We continue to take the safe option and we don’t make a dent…
It’s time to be bold and abandon the safe option!
I was watching a video today by Seth Godin, thought leader. He’s anything but safe. He sees opportunities and moves toward solutions. He doesn’t need to have or to ask for permission.
He says that if you are working in a situation where you have no options for making decisions and want to do more, then maybe you are working in the wrong place. He also qualifies taking risks as having limits, eliminating what will damage ourselves or cause harm to our organization. He was speaking specifically to entrepreneurs, but pointed out that some principles apply to others – although, he did say that he appreciated the fact that airline pilots do not take risks.
I got the video link from his blog post, “Here, I made this,” is difficult and frightening.
As leaders, we can choose to give those whom we lead the option to function on a higher level.
Uniquely enough, I was reading today in The Tao of Leadership: Lao Tzu’s Tao Te Ching Adapted for a New Age by John Heider. Chapter 36 is called Polarities, Paradoxes, and Puzzles. He talks about doing the opposite of what is seen as normal. We want success, so we play it safe, thinking that “safe” will bring results that will change things. Maybe there’s a different strategy.
Another paradigm shift is my strategy in An Agenda: The Enemy of Productivity in Meetings. We want to play it safe and have a checklist of things to talk about, at the expense of getting meaningful results by having participants solve problems and use their best thinking skills. We think we must have the answers. Not true. Give others the chance to engage their passion.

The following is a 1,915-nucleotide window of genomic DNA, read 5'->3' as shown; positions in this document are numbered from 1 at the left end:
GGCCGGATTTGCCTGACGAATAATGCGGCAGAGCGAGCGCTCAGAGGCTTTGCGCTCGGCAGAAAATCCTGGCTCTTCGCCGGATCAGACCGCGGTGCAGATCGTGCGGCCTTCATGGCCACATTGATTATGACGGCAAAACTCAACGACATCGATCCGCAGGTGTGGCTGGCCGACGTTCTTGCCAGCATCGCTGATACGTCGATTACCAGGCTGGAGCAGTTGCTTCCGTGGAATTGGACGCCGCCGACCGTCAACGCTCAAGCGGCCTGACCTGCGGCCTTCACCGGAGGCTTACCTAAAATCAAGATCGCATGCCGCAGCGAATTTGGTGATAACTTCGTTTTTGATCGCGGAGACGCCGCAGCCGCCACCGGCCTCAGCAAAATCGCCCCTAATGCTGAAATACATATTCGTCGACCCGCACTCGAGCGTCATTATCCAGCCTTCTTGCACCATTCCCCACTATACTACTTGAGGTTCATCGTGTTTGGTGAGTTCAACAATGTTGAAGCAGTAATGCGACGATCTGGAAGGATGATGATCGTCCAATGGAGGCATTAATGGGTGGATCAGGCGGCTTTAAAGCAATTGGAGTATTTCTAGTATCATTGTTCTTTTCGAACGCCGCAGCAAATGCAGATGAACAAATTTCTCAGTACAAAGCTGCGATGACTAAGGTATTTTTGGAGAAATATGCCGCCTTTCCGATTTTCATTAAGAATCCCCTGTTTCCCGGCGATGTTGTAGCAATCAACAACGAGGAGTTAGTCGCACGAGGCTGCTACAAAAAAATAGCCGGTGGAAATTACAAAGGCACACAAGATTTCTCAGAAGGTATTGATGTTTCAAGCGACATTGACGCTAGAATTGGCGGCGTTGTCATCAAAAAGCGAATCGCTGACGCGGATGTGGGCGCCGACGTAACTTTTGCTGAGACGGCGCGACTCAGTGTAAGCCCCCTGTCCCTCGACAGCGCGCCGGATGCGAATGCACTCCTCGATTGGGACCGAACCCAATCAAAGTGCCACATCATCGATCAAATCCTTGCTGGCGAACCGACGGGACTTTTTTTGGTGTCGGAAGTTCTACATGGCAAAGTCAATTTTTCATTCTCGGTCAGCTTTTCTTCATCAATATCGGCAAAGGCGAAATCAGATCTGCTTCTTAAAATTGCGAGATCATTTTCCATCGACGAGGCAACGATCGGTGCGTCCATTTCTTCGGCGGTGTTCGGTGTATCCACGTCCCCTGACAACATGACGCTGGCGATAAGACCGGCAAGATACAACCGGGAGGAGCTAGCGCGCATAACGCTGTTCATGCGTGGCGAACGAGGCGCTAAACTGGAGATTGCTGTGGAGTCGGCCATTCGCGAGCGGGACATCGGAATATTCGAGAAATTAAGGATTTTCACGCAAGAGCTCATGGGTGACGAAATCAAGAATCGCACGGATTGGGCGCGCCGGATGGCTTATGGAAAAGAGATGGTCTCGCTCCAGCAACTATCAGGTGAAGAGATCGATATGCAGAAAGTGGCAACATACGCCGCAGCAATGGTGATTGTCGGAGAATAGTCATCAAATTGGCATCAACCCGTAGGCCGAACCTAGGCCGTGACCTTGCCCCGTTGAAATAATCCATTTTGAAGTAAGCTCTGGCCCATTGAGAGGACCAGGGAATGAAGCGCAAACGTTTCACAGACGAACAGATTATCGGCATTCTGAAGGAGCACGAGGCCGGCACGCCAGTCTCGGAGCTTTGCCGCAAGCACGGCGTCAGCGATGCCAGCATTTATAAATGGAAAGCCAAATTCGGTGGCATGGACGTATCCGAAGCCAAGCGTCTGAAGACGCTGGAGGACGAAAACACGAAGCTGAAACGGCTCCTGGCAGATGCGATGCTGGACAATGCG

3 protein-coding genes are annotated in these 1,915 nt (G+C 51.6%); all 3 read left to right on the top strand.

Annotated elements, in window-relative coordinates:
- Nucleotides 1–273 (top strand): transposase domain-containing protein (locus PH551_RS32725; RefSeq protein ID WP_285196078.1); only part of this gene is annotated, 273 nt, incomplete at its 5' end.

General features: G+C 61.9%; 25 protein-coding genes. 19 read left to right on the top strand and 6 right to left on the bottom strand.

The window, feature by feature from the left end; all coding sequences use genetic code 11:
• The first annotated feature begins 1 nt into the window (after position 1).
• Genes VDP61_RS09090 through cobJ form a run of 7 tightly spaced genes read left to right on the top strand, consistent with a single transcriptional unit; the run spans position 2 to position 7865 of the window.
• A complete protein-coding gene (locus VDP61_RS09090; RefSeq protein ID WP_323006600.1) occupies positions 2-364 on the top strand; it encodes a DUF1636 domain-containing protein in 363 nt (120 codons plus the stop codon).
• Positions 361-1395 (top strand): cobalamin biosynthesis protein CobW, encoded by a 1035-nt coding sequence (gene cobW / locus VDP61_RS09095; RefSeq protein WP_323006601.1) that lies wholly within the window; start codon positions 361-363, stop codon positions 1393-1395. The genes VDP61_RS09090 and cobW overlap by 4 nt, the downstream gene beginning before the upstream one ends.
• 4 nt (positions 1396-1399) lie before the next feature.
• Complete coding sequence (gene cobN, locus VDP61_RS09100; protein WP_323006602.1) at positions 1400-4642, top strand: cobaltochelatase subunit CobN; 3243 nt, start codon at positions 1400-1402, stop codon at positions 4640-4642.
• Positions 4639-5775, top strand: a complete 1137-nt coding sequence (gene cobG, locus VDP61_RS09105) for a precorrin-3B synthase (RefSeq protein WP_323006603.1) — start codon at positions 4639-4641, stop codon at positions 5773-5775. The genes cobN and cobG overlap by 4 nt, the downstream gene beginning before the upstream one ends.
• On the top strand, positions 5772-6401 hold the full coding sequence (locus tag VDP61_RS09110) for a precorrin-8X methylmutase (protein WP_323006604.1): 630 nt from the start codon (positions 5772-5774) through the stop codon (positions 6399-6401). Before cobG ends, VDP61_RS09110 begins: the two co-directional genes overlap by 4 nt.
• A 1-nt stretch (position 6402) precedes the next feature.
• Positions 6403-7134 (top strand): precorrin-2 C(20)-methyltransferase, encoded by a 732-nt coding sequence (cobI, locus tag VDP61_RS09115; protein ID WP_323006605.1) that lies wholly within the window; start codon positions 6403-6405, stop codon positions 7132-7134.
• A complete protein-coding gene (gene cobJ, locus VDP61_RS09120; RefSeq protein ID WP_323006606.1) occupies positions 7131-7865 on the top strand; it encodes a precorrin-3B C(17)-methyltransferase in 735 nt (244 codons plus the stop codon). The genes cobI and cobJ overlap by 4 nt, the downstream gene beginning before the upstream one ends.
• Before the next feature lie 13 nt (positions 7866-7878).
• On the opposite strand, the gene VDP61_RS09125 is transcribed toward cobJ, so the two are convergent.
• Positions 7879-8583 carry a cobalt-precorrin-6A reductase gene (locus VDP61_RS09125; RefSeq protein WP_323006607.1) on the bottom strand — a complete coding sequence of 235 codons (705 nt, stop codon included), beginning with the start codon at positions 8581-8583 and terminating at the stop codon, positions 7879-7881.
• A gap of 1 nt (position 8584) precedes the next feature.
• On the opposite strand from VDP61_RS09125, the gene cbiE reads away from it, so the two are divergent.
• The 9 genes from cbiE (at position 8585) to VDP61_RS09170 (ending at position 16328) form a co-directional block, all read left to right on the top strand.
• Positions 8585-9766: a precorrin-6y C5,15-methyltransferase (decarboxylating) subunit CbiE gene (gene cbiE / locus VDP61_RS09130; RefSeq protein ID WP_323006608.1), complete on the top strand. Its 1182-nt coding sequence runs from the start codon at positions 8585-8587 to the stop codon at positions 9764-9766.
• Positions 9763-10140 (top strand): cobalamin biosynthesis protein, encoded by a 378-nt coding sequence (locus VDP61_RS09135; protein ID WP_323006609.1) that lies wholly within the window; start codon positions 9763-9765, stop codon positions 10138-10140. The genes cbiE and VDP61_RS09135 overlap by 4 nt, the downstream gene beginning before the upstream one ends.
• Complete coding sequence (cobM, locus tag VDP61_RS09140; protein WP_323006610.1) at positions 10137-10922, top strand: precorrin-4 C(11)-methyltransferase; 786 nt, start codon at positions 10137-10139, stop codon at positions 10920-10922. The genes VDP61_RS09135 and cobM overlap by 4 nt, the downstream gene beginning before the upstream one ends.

Next, I picked up George Barna’s book, Master Leaders: Revealing Conversations with 30 Leadership Greats. He has a chapter on hiring. As I read this chapter, I thought that we hire people who are safe. We hire people who are like us and think like us. We hire people for their skills and experience, without regard to how they will impact the team, the culture, or the organization. Being safe doesn’t mean that you don’t take some risks, however, it also doesn’t mean that you want people who are unsafe to the business. There is a lot of room between those two polarities.
What’s the point?
Think for yourself. Get input. Ask good questions. Let others function at a high level and solve problems, initiate strategies, and create programs. Let them look good. Everyone wins.
How safe is it to step out of your comfort zone? It’s not risky if you think within the context of the Transformational Leadership system.
Creative and structured. Can you do it? Computer programmers and music composers do it as a normal function.
Plan, evaluate, revise, recommit…
Can you step out of your comfort zone now?
The Transformational Leadership Strategist
(c) 2013 Hugh Ballou. All rights reserved.